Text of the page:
Mughals Empire, which was one of the largest empires in Indian history, is now been looked through the lens of various contrasting ideologies. But when it is certain that every human possesses different shades and traits throughout their life, how justified it would be to devote a specific and rigid outlook to the Mughal emperors?
Recently, Yogi Adityanath, the Chief Minister (CM) of Uttar Pradesh during renaming of the upcoming ‘Mughal Museum’ in Agra to that of Maratha king ‘Chatrapati Shivaji’, questioned in his address that how can Mughals be our heroes, along with stating them and the British as the real culprits behind the miserable condition of the country today. CM Yogi is not alone, but many with their right-winger ideology would not hesitate to term the Mughals emperors as barbaric invaders who were fanatic Muslim bigots, who saw Hindus and Hinduism as their enemy.
However, if we lift on the opposite side of the meter of ideologies, a surprising opposite is observed. A label of greatness is seen with the Mughal Emperors. The people who award them this title consider Mughals to be just and ‘secular’, giving ample examples from their history, especially of Emperor Akbar and Prince Dara Shikoh. The others who award them with title ‘great’ are the right-wing Islamic thinkers who consider them the true Muslims who took care of the Islamic beliefs and faith.
But while making any positive or negative perspective about the Mughals, it must be learned that first and foremost the Mughals, like all other rulers, had their actions reflected from the political and social environment of the period in which they ruled. Moreover, unlike the modern thinkers, they did not pursue any specific and rigid ideology like their haters and fans do today, but their actions evolved and changed according to the situations which were prevailing.
Thus, if we try to see the base of the ‘Islamic fanatic’ characteristic of the Mughal emperors, we will end up discovering that Mughals did use the shadow of Islam during their military campaigns, since the first Mughal Emperor Babur himself, in his autobiography Baburnama, referred the Battle of Khanwa in 1527 against Rajputs as the religious war or ‘Jihad’. Similar Islamic wars were announced by Babur’s descendants, including his ‘secular’ grandson Emperor Akbar and great-grandson Jahangir during the sieges of Chittorgarh in 1567-68 and Kangra Fort in 1620, respectively.
Jahangir in his memoir Tuzuk-i-Jahangiri boasts of celebrating a victory, which his army did by demolishing the temple of Hindu Goddess Durga in the fort and replacing it with a mosque. He also slaughtered a bull in the fort and carried out whatever was customary according to Islam. The similar shreds of evidence are recorded in Emperor Shah Jahan’s court chronicle, Shah Jahan Nama and later for Emperor Aurangzeb, who is infamous for his staunch image, mainly because it was during his reign that most of the Hindu temples were destroyed.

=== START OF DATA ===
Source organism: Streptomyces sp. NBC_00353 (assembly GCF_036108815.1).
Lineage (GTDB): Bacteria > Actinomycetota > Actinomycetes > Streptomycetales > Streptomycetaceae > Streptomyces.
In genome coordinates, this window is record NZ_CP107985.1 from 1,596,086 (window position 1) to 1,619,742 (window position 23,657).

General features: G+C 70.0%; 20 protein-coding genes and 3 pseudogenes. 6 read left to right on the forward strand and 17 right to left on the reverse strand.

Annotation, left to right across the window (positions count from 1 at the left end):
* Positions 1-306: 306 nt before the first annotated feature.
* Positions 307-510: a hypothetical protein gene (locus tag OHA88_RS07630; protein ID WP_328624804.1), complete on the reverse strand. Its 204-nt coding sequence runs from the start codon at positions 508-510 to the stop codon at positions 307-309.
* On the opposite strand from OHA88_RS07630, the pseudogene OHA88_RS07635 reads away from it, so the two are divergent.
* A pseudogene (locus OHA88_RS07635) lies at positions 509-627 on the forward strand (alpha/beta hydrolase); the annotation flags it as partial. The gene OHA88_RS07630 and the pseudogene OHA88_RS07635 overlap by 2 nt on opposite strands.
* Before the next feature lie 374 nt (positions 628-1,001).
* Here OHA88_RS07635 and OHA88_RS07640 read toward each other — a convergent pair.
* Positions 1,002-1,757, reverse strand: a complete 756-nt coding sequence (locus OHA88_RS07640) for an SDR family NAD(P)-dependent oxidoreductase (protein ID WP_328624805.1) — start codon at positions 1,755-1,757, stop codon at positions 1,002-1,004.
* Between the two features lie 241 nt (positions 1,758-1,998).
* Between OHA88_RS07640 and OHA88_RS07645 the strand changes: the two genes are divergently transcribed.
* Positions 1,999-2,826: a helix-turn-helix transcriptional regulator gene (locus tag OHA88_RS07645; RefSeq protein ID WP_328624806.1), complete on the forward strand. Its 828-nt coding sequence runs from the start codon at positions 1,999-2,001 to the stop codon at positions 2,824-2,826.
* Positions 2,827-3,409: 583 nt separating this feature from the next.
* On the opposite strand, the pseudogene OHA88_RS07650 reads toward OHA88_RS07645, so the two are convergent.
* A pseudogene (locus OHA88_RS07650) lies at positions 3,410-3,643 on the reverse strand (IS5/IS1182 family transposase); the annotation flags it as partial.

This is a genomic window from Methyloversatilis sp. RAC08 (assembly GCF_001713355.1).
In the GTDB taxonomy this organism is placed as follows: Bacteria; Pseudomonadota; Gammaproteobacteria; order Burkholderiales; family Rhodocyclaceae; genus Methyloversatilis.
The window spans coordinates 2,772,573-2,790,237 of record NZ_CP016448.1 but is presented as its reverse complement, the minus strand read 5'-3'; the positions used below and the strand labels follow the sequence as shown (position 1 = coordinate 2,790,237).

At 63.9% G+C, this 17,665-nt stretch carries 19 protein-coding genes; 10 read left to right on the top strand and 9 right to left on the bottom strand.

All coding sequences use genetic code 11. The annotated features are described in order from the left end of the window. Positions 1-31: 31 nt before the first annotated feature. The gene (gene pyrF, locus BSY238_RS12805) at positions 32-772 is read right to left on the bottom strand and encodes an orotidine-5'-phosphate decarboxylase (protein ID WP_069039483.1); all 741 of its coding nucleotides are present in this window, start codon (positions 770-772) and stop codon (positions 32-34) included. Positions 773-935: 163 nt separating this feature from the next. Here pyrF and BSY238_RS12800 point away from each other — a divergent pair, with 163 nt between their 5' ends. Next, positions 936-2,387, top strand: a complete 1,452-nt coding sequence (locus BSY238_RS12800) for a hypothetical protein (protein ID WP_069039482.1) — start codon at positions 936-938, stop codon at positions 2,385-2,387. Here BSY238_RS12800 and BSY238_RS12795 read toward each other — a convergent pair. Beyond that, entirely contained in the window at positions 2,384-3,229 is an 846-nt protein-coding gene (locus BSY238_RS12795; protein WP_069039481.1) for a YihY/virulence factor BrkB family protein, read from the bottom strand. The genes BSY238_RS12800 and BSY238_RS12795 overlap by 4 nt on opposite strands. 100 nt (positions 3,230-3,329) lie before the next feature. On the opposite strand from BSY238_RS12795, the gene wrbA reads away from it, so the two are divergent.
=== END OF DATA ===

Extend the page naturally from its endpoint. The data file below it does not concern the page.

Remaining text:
Through the aforementioned incidents, Mughals must be appearing as the Islamic fanatics, right? But if you just rub your eyes and look again, you may be able to find that all these campaigns were politically motivated than being of the religious nature in real sense. Whereas for Babur, the use of term Jihad not only legitimises his attack on India, but also gave a reason for his ‘escaping’ from his homeland. It motivated his army to fight the enemy which was much more powerful and huge in number.
However, for Akbar along with motivation, it helped him generate the support of ulemas, the religious leaders who till that time had a strong influence on the court. Likewise, Jahangir celebrated the victory at Kangra by being an Islamic ruler to overshadow his complex of not been much successful in his reign apart from few victories. There were many more temples located in Kangra fort at that time which were left untouched, including one dedicated to Goddess Bhawani just below the demolished temple. Even Shah Jahan and Aurangzeb at much extend were legitimising their rule to not only ulemas, but to their contemporary Iranian Safavids and Turkish Ottoman Empire.
As this political reason is being unveiled, let us find out how much Muslim, the Mughals were. For an ideal Muslim, the idea of even a monarchy should be considered un-Islamic, for in Prophet Muhammad’s model of governance, having show-off of wealth or absolute monarchy had no place. Even if we ignore this point, since the Ummayad Caliphate (661–750) itself did, we’ll find that not only Mughals but mostly every Muslim ruler kept themselves aside from this model.